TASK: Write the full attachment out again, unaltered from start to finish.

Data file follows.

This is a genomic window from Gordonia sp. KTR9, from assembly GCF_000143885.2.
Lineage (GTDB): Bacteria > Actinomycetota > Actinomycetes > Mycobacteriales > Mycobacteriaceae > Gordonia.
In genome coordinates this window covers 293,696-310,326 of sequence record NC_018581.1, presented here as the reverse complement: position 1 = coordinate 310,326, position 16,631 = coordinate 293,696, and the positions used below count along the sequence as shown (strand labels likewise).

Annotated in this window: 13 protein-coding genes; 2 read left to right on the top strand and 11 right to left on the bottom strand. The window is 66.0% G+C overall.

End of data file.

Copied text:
This is a genomic window from Gordonia sp. KTR9, from assembly GCF_000143885.2.
Lineage (GTDB): Bacteria > Actinomycetota > Actinomycetes > Mycobacteriales > Mycobacteriaceae > Gordonia.
In genome coordinates this window covers 293,696-310,326 of sequence record NC_018581.1, presented here as the reverse complement: position 1 = coordinate 310,326, position 16,631 = coordinate 293,696, and the positions used below count along the sequence as shown (strand labels likewise).

Annotated in this window: 13 protein-coding genes; 2 read left to right on the top strand and 11 right to left on the bottom strand. The window is 66.0% G+C overall.